A year ago, Resident Evil apparently rejuvenated the zombie genre with a slick and exciting presentation that starred Milla Jovovich in a very sexy red dress. This time around, there's no heroine running around in revealing clothing, but 28 Days Later offers a different kind of zombie film that proves that much smaller budgets can still deliver.
28 Days Later stars Christopher Eccleston as Jim, who one day wakes up in a deserted hospital bed. He leaves the building only to find that not only has the building been abandoned, but so has the city of London. It turns out that a deadly virus has swept the planet, and those infected becoming flesh-hungry zombies. Most people are dead and only a few survivors remain.
Many people will undoubtedly compare this movie to Resident Evil, as that was the most recent zombie film to hit theaters, but these movies are about as drastically different as fire and ice. Resident Evil had a bigger budget and, based on a video game, very stylish. Resident Evil also took place underground and featured the typical zombies everyone has come to expect.
28 Days Later has a completely different mood and feel. The movie is a low-budget foreign film that rarely has a perfectly clear frame. The movie is not action-packed, at least in the same form as in Resident Evil (which included a lot of special effects, kung fu and shooting). There is a very ominous and abandoned feel about the movie, as it appears as though all but a few human beings have survived on the entire face of the planet. The main character is not some hot action star. Furthermore, the zombies are not a bunch of stumbling, flesh-hungry idiots; they are fast, ruthless and will do just about anything to get their food.
The movie is, obviously, low budget, but does an exceptional job of making the most for its buck. The acting is pretty good. The zombies are scary. And the setting is equally eerie.
The entire setting of the film is excellent, as it portrays a deep sense of foreboding that not too many films can pull off. The first half hour is very sensational, as our star roams around an empty London and finally comes face to face with the zombies.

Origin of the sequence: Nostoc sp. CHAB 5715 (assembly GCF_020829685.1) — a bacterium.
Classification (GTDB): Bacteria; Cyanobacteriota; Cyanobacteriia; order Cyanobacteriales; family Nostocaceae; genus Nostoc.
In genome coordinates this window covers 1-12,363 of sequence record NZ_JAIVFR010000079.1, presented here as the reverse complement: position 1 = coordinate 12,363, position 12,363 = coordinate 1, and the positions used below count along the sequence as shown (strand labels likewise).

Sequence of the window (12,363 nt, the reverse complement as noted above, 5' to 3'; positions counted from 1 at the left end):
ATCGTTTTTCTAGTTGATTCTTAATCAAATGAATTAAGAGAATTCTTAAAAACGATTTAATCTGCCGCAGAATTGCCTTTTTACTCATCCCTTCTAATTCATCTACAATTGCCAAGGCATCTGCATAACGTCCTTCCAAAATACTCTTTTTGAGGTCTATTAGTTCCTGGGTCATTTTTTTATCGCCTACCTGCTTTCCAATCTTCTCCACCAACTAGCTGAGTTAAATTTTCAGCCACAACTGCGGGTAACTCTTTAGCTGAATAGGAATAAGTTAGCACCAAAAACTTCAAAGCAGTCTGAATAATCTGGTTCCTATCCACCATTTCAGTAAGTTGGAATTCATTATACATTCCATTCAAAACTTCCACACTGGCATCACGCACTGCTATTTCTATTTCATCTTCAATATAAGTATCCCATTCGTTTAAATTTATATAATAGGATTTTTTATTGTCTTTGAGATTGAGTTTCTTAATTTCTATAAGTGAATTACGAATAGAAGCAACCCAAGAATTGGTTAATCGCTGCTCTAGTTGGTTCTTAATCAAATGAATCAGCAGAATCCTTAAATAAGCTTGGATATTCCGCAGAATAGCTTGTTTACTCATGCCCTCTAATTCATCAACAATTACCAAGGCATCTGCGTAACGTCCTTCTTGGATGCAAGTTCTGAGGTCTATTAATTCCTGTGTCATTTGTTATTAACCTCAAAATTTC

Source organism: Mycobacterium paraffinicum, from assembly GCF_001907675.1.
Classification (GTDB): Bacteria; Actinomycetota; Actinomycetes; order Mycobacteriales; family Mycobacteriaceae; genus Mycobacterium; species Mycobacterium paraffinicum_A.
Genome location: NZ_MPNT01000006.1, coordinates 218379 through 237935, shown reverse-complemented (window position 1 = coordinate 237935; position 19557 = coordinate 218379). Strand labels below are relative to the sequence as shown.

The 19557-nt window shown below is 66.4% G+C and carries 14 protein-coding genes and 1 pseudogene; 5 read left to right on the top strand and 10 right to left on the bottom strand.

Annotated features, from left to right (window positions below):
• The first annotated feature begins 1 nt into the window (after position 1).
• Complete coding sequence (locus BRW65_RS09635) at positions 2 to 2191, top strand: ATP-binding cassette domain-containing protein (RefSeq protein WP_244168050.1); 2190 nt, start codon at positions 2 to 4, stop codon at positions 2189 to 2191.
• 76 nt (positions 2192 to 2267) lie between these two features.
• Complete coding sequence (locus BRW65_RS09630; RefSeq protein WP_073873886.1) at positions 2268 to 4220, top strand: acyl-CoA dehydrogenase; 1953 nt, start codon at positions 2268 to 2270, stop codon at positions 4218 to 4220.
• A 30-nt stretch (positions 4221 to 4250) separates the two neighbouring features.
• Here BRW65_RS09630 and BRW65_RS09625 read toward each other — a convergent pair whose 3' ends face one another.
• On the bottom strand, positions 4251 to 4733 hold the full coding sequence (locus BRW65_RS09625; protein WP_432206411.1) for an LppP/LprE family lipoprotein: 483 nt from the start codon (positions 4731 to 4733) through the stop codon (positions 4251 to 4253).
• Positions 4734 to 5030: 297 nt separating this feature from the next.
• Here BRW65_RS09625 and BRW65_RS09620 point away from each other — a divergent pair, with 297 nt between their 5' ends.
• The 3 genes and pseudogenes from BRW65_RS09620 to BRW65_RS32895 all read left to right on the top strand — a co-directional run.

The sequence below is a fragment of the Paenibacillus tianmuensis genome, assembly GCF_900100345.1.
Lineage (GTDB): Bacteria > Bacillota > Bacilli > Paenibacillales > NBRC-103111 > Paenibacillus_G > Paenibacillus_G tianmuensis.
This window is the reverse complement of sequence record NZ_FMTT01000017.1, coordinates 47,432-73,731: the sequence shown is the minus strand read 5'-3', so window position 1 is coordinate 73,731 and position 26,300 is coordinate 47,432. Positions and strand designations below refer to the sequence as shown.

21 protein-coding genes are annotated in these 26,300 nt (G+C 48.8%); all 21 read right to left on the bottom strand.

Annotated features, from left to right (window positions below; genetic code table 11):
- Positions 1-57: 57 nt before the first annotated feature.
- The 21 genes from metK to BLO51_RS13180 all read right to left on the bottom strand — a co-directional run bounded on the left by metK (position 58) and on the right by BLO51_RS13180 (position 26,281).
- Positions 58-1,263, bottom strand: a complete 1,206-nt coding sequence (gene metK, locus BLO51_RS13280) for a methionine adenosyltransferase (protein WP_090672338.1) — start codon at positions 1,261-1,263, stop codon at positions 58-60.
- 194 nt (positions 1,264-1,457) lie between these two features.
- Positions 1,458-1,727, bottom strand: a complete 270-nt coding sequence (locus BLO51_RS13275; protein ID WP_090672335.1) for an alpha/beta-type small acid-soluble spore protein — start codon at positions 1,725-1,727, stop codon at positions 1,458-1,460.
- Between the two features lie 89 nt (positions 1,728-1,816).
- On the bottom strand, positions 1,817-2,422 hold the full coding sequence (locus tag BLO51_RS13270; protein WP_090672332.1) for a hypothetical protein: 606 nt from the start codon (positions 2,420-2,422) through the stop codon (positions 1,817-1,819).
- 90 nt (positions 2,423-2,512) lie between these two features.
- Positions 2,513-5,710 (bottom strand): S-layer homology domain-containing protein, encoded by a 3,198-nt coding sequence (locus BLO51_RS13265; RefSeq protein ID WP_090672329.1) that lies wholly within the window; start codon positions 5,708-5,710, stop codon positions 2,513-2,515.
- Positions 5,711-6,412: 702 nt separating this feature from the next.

28 Days Later goes mildly downhill as time goes on, culminating in a climax that perhaps isn't the greatest for a zombie movie. The movie turns into a human vs. human thriller instead of a human vs. zombie thriller, and while there is nothing inherently bad about the route it goes, some people may find it undesirable. Certainly, some people would much rather see the heroes take on plenty of zombies instead of a bunch of horny soldiers.
The characters also make a few incredibly stupid mistakes that are bad even for horror movie characters. These mistakes seemed to be placed in the movie for the sole sake of moving the story along, even though they make little sense. For instance, at one point, the survivors decide to drive through a London tunnel to save time. Why the hell would you go underground when the city has been overrun by zombies? At another time, the main character goes into a dark, deserted gas station by himself, where, of course, there is a zombie. Why on earth would you do this?
Regardless of its flaws, 28 Days Later flows fairly consistently and has some good zombie scenes. It definitely could use more zombies, but the route the director decides to take is intriguing to say the least.
28 Days Later is a good contribution to the zombie genre, even though it is much different than more normal zombie films such as Resident Evil.
Review by Erik Samdahl unless otherwise indicated.
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